Pet Diabetes Month, Learn the Signs of Disease

Pet Diabetes Month
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Diabetes is an epidemic among people, but the disease is also a significant problem among dogs and cats. To help raise awareness of this health problem, November has been designated as Pet Diabetes Month, and every pet parent should be aware of the signs and symptoms of this potentially dangerous disease.

Does Fido or Fluffy have diabetes?

Estimates vary, but it is believed about 2 percent of cats and about 1 in every 160 dogs develops diabetes. Many pet parents are not aware that their four-legged companions can develop the disease or even what the signs and symptoms of diabetes are among pets.

One of the first things to know is that like diabetes in humans, diabetes in pets has no cure, but it can be managed successfully so your cat or dog can life a full and happy life. However, it's necessary to recognize if your dog or cat has diabetes so you can take the necessary steps to ensure they get the treatment they need to live an active, full life.

If your dog or cat has any of these signs or symptoms, contact your veterinarian as soon as possible.

  • Drinks more water than usual
  • Urinates more frequently, has accidents outside the litter box (cats) or needs to go outside more often
  • Always acts hungry but does not gain weight or maintains weight
  • Is lethargic or sleeps more
  • Has cloudy eyes (in dogs). Cataracts are very common in dogs who have diabetes
  • Has dry, dull, or thinning hair (in cats)

When you bring your cat or dog to your veterinarian, he or she will ask you about any signs and symptoms you have noticed, how long they have been occurring, and which medications or supplements your pet is taking. The vet will also check your pet's general health to determine if there are any infections or other conditions present.

Although diabetes can affect both cats and dogs, they do not experience the disease in exactly the same way. In fact, a veterinarian checks for diabetes in slightly different ways for dogs than for cats.

Diabetes in cats
When evaluating cats for diabetes, a urine sample will be tested for the presence of glucose (sugar), ketones (breakdown products of fat), and urinary tract infections. If glucose is found in the urine, a blood test is then done to identify the cat's blood glucose and fructosamine concentrations.

Fructosamine is formed from the breakdown of proteins and glucose, and the fructosamine level is elevated when the blood glucose concentration has been higher than normal.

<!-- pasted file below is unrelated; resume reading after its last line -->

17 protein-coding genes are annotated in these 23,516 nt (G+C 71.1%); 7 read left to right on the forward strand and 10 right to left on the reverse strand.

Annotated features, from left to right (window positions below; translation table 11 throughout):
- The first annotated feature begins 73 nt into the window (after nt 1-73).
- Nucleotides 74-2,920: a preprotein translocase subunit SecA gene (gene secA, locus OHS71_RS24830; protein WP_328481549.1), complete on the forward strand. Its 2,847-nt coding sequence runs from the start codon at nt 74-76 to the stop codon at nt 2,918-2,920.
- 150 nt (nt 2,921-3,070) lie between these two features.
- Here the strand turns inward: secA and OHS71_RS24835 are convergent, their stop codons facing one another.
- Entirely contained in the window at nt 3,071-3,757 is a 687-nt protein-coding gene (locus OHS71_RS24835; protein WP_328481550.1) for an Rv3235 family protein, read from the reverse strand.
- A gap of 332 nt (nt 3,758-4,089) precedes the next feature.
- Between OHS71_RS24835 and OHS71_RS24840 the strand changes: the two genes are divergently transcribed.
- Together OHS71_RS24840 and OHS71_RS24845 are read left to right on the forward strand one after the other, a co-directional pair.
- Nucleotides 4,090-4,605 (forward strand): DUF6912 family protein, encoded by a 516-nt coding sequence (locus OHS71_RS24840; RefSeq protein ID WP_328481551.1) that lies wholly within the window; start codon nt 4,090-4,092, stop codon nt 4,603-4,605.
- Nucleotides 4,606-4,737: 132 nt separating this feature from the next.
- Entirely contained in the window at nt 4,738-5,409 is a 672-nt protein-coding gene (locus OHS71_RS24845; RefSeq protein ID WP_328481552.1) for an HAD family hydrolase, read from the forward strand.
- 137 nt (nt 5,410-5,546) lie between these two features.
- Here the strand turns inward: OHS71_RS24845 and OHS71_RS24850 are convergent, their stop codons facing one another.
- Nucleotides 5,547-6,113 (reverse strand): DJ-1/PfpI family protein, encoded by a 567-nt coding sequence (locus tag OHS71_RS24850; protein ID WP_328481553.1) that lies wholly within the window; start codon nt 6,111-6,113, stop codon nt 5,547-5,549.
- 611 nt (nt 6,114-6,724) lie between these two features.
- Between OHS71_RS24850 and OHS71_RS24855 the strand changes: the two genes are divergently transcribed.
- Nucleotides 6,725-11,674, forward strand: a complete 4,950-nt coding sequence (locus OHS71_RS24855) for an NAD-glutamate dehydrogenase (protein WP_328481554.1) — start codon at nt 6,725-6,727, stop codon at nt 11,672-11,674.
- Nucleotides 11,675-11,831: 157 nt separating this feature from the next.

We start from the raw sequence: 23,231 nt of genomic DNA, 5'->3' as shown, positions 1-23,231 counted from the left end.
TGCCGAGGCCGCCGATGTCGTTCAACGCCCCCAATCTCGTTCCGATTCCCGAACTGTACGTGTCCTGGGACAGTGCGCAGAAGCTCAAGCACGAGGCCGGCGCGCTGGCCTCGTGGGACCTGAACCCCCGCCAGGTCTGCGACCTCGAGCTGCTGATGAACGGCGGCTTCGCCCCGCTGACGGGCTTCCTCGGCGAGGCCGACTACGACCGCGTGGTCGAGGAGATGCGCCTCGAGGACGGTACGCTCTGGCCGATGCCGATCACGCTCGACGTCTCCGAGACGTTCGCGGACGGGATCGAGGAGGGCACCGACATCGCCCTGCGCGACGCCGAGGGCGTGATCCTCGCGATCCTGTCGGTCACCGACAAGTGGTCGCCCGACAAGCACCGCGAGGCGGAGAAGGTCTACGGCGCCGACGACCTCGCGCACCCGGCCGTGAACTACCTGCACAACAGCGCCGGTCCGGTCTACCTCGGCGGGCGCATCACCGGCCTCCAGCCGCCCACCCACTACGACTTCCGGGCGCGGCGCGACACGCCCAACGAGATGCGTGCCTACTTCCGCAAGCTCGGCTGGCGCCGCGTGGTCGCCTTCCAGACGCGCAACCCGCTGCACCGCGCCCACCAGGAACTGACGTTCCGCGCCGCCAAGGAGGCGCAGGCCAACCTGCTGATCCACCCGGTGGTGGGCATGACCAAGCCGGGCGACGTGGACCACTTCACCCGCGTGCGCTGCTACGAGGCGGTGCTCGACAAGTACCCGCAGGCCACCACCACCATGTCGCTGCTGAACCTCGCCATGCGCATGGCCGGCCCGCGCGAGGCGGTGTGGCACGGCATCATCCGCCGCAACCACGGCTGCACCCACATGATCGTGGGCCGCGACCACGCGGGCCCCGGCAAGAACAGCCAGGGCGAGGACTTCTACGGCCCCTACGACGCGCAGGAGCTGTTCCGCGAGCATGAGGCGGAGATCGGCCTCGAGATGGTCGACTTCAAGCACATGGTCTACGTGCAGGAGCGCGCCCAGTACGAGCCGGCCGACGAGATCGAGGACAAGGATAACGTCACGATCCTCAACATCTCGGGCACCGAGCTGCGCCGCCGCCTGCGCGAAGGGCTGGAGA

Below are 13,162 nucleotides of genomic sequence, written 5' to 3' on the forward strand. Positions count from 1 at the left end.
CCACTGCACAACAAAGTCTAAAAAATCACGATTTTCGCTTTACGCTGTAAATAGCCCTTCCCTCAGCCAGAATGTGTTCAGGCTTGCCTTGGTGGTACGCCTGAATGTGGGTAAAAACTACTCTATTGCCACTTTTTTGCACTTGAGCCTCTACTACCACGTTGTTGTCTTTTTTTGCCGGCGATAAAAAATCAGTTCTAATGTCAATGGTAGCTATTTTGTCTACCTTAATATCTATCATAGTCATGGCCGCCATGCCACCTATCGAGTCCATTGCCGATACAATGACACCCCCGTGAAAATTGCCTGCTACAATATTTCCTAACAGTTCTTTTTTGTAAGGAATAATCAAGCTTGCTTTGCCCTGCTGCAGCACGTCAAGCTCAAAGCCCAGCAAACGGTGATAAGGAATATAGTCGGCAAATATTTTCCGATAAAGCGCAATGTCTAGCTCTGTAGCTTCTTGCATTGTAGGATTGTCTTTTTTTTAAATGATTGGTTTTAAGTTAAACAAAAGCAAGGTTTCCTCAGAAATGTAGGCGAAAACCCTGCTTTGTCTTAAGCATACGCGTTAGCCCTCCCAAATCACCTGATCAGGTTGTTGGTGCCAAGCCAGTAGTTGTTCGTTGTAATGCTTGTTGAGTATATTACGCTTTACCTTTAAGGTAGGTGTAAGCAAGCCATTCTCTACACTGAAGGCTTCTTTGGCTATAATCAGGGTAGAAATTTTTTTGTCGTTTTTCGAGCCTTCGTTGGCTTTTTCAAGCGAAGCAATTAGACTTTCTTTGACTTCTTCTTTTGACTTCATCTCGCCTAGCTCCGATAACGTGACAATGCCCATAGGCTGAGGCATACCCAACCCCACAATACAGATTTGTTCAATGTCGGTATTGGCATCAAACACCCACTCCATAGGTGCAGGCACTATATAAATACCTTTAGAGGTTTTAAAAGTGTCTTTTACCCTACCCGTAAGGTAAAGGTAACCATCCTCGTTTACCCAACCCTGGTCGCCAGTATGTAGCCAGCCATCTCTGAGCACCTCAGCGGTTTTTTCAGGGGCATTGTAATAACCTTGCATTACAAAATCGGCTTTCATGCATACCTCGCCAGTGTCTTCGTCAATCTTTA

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Cats are diagnosed with diabetes when persistently high concentrations of glucose are found in both the urine and blood. Diabetes in cats can be either insulin-dependent or non-insulin dependent.

Treatment of diabetes in cats involves careful attention to diet and, when necessary, the use of oral antidiabetic drugs or insulin. Pet parents who have cats that require insulin can easily learn to give the injections at home and how to monitor their cat's blood glucose levels.

Cats with non-insulin dependent diabetes sometimes can be managed with a change in diet and no need for drugs. However, any cat who has diabetes needs to be monitored closely, especially if she refuses to eat, which can have serious, even deadly consequences.

Cats may develop complications of diabetes, such as kidney problems and neuropathy (nerve problems), which may affect the cat's gait or ability to walk correctly on his back legs. Eye problems are much less likely to occur in cats than in dogs with diabetes.

Diabetes in dogs
Dogs are more likely to develop diabetes than are cats, and they also are more apt to have another disease along with diabetes, including Cushing's disease, urinary tract infections, acute pancreatitis, and hypothyroidism (low-functioning thyroid).

To diagnose diabetes in dogs, veterinarians first test a urine sample for the presence of glucose and ketones. If glucose levels are high, a blood sample is taken to measure blood glucose concentration. A diagnosis of diabetes is made only when glucose is present in the urine and at a persistently high concentration in blood.

Diabetes in dogs can be managed with a combination of a nutritious diet, regular exercise, and insulin. Pet parents can easily learn to give the insulin injections at home and be shown how to monitor their dog's blood sugar levels.

A common complication of diabetes in dogs is cataracts. Up to 80 percent of dogs who have diabetes develop cataracts, which can be removed surgically.

The take-home message
Diabetes is not just a human disease: your four-legged companions can develop the disease as well. Pet Diabetes Month is a good time to become aware of this disease, to take notice of any signs or symptoms of diabetes your cat or dog may be displaying, and to make a veterinary appointment as soon as possible if you observe indications of the disease.
SOURCES:
American Animal Hospital Association/HealthyPet.com
Peteducation.com

Image: Tim Schaefer

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